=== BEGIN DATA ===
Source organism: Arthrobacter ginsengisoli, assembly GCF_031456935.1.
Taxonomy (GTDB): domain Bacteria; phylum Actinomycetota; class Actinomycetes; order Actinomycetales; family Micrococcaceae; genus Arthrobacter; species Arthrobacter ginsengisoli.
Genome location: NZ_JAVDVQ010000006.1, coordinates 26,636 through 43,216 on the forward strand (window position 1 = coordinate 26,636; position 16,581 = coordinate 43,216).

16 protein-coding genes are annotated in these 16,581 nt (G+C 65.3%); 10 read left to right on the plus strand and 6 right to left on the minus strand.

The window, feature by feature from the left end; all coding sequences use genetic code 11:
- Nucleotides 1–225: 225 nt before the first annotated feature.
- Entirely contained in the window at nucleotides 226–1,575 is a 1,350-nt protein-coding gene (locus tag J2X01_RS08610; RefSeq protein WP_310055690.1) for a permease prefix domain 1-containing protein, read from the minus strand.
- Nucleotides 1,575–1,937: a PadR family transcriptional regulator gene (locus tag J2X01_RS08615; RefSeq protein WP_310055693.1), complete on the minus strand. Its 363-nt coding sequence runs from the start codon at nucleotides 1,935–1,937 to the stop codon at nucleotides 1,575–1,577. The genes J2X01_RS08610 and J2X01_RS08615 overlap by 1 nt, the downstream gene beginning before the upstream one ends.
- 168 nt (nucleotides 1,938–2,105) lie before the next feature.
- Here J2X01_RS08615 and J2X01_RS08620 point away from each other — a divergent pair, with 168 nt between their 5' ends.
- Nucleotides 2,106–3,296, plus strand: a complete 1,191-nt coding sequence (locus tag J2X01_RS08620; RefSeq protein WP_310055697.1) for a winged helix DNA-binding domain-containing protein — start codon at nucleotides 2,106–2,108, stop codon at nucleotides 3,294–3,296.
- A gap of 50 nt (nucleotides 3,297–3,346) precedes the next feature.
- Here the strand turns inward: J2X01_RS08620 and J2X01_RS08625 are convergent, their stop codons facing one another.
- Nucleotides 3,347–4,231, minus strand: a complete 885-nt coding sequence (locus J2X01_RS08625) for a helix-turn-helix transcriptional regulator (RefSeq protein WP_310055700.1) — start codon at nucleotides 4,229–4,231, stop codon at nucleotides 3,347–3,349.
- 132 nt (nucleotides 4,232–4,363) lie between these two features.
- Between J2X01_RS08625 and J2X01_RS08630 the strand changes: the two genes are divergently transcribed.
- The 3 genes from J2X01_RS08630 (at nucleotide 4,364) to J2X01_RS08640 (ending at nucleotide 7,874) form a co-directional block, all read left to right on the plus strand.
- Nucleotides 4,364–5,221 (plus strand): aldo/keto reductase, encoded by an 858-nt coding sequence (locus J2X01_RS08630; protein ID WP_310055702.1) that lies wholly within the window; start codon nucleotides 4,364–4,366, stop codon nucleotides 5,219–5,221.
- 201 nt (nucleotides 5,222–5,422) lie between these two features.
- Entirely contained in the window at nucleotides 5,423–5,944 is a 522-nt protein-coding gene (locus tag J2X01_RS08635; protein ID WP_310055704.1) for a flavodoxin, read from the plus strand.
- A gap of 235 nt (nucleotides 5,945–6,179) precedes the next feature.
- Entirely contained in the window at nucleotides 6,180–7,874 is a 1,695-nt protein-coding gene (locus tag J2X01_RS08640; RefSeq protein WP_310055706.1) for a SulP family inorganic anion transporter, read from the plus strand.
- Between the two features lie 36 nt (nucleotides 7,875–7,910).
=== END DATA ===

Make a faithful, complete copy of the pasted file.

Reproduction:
Source organism: Arthrobacter ginsengisoli, assembly GCF_031456935.1.
Taxonomy (GTDB): domain Bacteria; phylum Actinomycetota; class Actinomycetes; order Actinomycetales; family Micrococcaceae; genus Arthrobacter; species Arthrobacter ginsengisoli.
Genome location: NZ_JAVDVQ010000006.1, coordinates 26,636 through 43,216 on the forward strand (window position 1 = coordinate 26,636; position 16,581 = coordinate 43,216).

16 protein-coding genes are annotated in these 16,581 nt (G+C 65.3%); 10 read left to right on the plus strand and 6 right to left on the minus strand.

The window, feature by feature from the left end; all coding sequences use genetic code 11:
- Nucleotides 1–225: 225 nt before the first annotated feature.
- Entirely contained in the window at nucleotides 226–1,575 is a 1,350-nt protein-coding gene (locus tag J2X01_RS08610; RefSeq protein WP_310055690.1) for a permease prefix domain 1-containing protein, read from the minus strand.
- Nucleotides 1,575–1,937: a PadR family transcriptional regulator gene (locus tag J2X01_RS08615; RefSeq protein WP_310055693.1), complete on the minus strand. Its 363-nt coding sequence runs from the start codon at nucleotides 1,935–1,937 to the stop codon at nucleotides 1,575–1,577. The genes J2X01_RS08610 and J2X01_RS08615 overlap by 1 nt, the downstream gene beginning before the upstream one ends.
- 168 nt (nucleotides 1,938–2,105) lie before the next feature.
- Here J2X01_RS08615 and J2X01_RS08620 point away from each other — a divergent pair, with 168 nt between their 5' ends.
- Nucleotides 2,106–3,296, plus strand: a complete 1,191-nt coding sequence (locus tag J2X01_RS08620; RefSeq protein WP_310055697.1) for a winged helix DNA-binding domain-containing protein — start codon at nucleotides 2,106–2,108, stop codon at nucleotides 3,294–3,296.
- A gap of 50 nt (nucleotides 3,297–3,346) precedes the next feature.
- Here the strand turns inward: J2X01_RS08620 and J2X01_RS08625 are convergent, their stop codons facing one another.
- Nucleotides 3,347–4,231, minus strand: a complete 885-nt coding sequence (locus J2X01_RS08625) for a helix-turn-helix transcriptional regulator (RefSeq protein WP_310055700.1) — start codon at nucleotides 4,229–4,231, stop codon at nucleotides 3,347–3,349.
- 132 nt (nucleotides 4,232–4,363) lie between these two features.
- Between J2X01_RS08625 and J2X01_RS08630 the strand changes: the two genes are divergently transcribed.
- The 3 genes from J2X01_RS08630 (at nucleotide 4,364) to J2X01_RS08640 (ending at nucleotide 7,874) form a co-directional block, all read left to right on the plus strand.
- Nucleotides 4,364–5,221 (plus strand): aldo/keto reductase, encoded by an 858-nt coding sequence (locus J2X01_RS08630; protein ID WP_310055702.1) that lies wholly within the window; start codon nucleotides 4,364–4,366, stop codon nucleotides 5,219–5,221.
- 201 nt (nucleotides 5,222–5,422) lie between these two features.
- Entirely contained in the window at nucleotides 5,423–5,944 is a 522-nt protein-coding gene (locus tag J2X01_RS08635; protein ID WP_310055704.1) for a flavodoxin, read from the plus strand.
- A gap of 235 nt (nucleotides 5,945–6,179) precedes the next feature.
- Entirely contained in the window at nucleotides 6,180–7,874 is a 1,695-nt protein-coding gene (locus tag J2X01_RS08640; RefSeq protein WP_310055706.1) for a SulP family inorganic anion transporter, read from the plus strand.
- Between the two features lie 36 nt (nucleotides 7,875–7,910).